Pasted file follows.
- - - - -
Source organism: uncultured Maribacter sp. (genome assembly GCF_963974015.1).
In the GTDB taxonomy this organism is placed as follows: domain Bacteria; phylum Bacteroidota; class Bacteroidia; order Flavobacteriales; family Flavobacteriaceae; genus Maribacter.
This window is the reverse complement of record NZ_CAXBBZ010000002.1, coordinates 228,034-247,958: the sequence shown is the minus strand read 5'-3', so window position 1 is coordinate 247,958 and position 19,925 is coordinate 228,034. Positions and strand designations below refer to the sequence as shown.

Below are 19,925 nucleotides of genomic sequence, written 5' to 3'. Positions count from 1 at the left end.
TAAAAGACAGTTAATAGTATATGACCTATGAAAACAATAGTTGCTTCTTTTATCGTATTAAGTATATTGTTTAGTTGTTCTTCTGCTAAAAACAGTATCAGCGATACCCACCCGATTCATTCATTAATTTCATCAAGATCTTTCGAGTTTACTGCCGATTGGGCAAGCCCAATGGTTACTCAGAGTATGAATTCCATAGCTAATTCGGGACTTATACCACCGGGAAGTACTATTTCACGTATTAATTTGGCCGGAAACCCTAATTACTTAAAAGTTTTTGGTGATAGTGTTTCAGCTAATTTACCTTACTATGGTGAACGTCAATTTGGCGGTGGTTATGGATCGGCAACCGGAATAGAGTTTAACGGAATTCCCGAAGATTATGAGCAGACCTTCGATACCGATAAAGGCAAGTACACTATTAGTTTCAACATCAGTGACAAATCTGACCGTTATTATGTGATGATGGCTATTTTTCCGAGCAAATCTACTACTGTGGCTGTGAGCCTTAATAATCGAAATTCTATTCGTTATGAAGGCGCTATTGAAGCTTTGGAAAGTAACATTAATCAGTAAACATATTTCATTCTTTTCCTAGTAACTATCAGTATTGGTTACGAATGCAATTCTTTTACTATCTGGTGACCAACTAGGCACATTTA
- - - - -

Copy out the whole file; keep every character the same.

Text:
Source organism: uncultured Maribacter sp. (genome assembly GCF_963974015.1).
In the GTDB taxonomy this organism is placed as follows: domain Bacteria; phylum Bacteroidota; class Bacteroidia; order Flavobacteriales; family Flavobacteriaceae; genus Maribacter.
This window is the reverse complement of record NZ_CAXBBZ010000002.1, coordinates 228,034-247,958: the sequence shown is the minus strand read 5'-3', so window position 1 is coordinate 247,958 and position 19,925 is coordinate 228,034. Positions and strand designations below refer to the sequence as shown.

Below are 19,925 nucleotides of genomic sequence, written 5' to 3'. Positions count from 1 at the left end.
TAAAAGACAGTTAATAGTATATGACCTATGAAAACAATAGTTGCTTCTTTTATCGTATTAAGTATATTGTTTAGTTGTTCTTCTGCTAAAAACAGTATCAGCGATACCCACCCGATTCATTCATTAATTTCATCAAGATCTTTCGAGTTTACTGCCGATTGGGCAAGCCCAATGGTTACTCAGAGTATGAATTCCATAGCTAATTCGGGACTTATACCACCGGGAAGTACTATTTCACGTATTAATTTGGCCGGAAACCCTAATTACTTAAAAGTTTTTGGTGATAGTGTTTCAGCTAATTTACCTTACTATGGTGAACGTCAATTTGGCGGTGGTTATGGATCGGCAACCGGAATAGAGTTTAACGGAATTCCCGAAGATTATGAGCAGACCTTCGATACCGATAAAGGCAAGTACACTATTAGTTTCAACATCAGTGACAAATCTGACCGTTATTATGTGATGATGGCTATTTTTCCGAGCAAATCTACTACTGTGGCTGTGAGCCTTAATAATCGAAATTCTATTCGTTATGAAGGCGCTATTGAAGCTTTGGAAAGTAACATTAATCAGTAAACATATTTCATTCTTTTCCTAGTAACTATCAGTATTGGTTACGAATGCAATTCTTTTACTATCTGGTGACCAACTAGGCACATTTA